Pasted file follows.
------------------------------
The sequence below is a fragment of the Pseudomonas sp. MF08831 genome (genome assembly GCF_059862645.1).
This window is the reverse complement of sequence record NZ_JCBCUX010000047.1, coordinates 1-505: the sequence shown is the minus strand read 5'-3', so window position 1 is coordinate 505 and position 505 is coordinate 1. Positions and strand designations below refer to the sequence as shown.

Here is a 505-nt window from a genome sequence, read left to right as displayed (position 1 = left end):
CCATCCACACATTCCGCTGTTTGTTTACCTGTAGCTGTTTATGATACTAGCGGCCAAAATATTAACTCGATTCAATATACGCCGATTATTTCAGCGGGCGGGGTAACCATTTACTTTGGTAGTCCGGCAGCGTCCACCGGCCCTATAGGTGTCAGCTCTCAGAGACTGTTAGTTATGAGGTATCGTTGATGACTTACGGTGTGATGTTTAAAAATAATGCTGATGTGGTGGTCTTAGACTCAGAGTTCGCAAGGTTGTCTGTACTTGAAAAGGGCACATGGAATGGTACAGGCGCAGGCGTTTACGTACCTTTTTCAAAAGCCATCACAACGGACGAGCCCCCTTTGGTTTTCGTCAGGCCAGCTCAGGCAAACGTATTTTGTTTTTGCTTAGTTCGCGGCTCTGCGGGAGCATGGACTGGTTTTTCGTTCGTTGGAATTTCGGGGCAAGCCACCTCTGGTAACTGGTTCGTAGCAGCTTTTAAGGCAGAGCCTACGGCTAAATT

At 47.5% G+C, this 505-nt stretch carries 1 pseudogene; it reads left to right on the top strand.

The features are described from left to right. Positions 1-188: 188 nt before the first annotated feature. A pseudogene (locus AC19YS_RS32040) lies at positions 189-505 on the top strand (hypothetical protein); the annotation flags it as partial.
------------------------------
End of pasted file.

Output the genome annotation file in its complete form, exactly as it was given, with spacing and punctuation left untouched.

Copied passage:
The sequence below is a fragment of the Pseudomonas sp. MF08831 genome (genome assembly GCF_059862645.1).
This window is the reverse complement of sequence record NZ_JCBCUX010000047.1, coordinates 1-505: the sequence shown is the minus strand read 5'-3', so window position 1 is coordinate 505 and position 505 is coordinate 1. Positions and strand designations below refer to the sequence as shown.

Here is a 505-nt window from a genome sequence, read left to right as displayed (position 1 = left end):
CCATCCACACATTCCGCTGTTTGTTTACCTGTAGCTGTTTATGATACTAGCGGCCAAAATATTAACTCGATTCAATATACGCCGATTATTTCAGCGGGCGGGGTAACCATTTACTTTGGTAGTCCGGCAGCGTCCACCGGCCCTATAGGTGTCAGCTCTCAGAGACTGTTAGTTATGAGGTATCGTTGATGACTTACGGTGTGATGTTTAAAAATAATGCTGATGTGGTGGTCTTAGACTCAGAGTTCGCAAGGTTGTCTGTACTTGAAAAGGGCACATGGAATGGTACAGGCGCAGGCGTTTACGTACCTTTTTCAAAAGCCATCACAACGGACGAGCCCCCTTTGGTTTTCGTCAGGCCAGCTCAGGCAAACGTATTTTGTTTTTGCTTAGTTCGCGGCTCTGCGGGAGCATGGACTGGTTTTTCGTTCGTTGGAATTTCGGGGCAAGCCACCTCTGGTAACTGGTTCGTAGCAGCTTTTAAGGCAGAGCCTACGGCTAAATT

At 47.5% G+C, this 505-nt stretch carries 1 pseudogene; it reads left to right on the top strand.

The features are described from left to right. Positions 1-188: 188 nt before the first annotated feature. A pseudogene (locus AC19YS_RS32040) lies at positions 189-505 on the top strand (hypothetical protein); the annotation flags it as partial.